Besides cost per case detected employed in our analysis, there would be other important cost-effectiveness and cost-utility indicators such as deaths averted, secondary cases prevented and disability-adjusted life years saved. All of these are important indicators in the context of TB ACF. For example, preventing secondary infection through early case-finding [20, 21] might be one of the major benefits of ACF in reducing the TB burden in a community. However, assessing these benefit indicators requires many additional assumptions for which information is scarce. Moreover, the evidence base is still insubstantial to support any epidemiological impact of ACF though, theoretically, it is expected to exist.
For the reasons stated above, it is justifiable to limit the scope to the simple but robust cost-effectiveness calculation. Our intention was to support national TB programmes to formulate various ACF initiatives rather than to model the epidemiological impact of ACF. Nevertheless, we believe the model and our online tool can contribute to the debate on conditions required for cost-effective ACF and the selection of diagnostic strategies for different target groups.
TB ACF is not a new intervention. It has been extensively used in many parts of the world, sometimes involving mass radiological screening . As our model shows, these ACF activities can be cost-effective only against the backdrop of high TB prevalence in the society or when targeting a TB high-risk population. This explains the fact that many industrialized countries discontinued mass population screening when the TB prevalence among the general population decreased. However, in countries with a high burden of TB and a well-established basic DOTS programme, there is a renewed interest in ACF as a complementary strategy to increase case detection .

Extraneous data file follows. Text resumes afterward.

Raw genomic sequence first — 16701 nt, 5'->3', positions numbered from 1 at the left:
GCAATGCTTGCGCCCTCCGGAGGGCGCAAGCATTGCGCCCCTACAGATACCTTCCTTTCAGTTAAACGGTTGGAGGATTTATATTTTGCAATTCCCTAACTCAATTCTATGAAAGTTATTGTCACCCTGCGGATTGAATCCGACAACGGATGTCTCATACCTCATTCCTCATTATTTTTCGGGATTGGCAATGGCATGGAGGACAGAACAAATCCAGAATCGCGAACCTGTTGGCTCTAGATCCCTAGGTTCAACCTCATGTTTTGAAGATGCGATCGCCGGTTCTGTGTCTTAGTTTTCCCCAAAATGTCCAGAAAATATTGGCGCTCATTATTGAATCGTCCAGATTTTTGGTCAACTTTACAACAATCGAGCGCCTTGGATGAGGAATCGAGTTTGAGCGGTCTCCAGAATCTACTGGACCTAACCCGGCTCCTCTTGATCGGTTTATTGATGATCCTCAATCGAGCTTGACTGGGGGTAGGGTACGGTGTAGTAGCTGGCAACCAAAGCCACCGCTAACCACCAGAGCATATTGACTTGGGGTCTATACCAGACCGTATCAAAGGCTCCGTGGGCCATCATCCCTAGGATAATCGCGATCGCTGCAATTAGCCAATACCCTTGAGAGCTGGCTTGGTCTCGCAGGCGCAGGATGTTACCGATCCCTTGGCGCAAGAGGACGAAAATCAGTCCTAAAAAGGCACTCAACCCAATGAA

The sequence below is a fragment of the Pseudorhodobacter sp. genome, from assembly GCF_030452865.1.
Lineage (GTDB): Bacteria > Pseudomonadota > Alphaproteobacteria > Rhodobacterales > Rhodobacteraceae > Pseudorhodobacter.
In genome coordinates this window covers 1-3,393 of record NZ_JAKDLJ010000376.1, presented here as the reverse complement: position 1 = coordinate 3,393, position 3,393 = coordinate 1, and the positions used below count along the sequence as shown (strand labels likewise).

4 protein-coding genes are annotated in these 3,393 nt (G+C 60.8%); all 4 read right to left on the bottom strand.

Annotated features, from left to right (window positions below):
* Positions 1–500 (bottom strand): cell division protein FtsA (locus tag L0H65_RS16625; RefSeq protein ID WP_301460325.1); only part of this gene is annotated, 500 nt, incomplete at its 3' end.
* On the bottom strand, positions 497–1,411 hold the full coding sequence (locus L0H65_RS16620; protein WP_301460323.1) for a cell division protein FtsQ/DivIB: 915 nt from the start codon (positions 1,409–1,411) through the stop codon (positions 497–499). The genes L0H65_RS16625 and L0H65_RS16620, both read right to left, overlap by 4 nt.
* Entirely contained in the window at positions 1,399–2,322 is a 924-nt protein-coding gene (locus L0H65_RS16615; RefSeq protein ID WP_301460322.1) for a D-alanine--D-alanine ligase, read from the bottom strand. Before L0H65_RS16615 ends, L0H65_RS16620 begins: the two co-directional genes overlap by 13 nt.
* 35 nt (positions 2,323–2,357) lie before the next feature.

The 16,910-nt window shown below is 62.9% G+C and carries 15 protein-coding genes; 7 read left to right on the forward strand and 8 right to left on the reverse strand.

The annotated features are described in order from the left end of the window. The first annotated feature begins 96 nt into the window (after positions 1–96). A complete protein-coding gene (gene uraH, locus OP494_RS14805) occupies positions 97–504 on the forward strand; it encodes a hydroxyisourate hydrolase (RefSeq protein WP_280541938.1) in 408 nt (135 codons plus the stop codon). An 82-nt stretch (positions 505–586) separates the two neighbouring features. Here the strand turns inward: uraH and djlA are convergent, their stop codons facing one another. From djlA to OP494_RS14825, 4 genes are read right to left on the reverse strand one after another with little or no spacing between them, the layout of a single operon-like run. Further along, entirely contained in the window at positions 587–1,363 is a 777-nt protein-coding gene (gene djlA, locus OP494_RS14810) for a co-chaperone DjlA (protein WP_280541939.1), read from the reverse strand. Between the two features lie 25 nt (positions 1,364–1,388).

Many studies documented several important benefits of ACF over routine passive case-finding. ACF can detect a substantial portion of undiagnosed TB patients much earlier than passive case-finding while their bacterial load is low [20–23]. Consequently, it also contributes to reducing transmission by shortening the duration of infectiousness [24, 25]. Moreover, ACF would potentially play an important role to address health inequities. ACF can specifically target and benefit vulnerable segments of the population such as the elderly, the poor, and the marginalized [15, 20, 22, 23].
Our online tool provides some essential information on TB ACF that would help national TB programme managers and partners make decisions on priority target populations and cost-effective diagnostic strategies. In the current culture of information technology, the concept of an interactive, online tool for context-specific decision-making is not novel. However, it is also true that public health programmes are not benefiting as much from the full potential of available technologies as the private sector. We aimed at providing a model of an interactive tool that contributes to the national and subnational levels of planning for public health activities. Real-time user experience and feedback will help us further improve the model which may, overtime, initiate an innovative way to build up and refine public health policy guidance.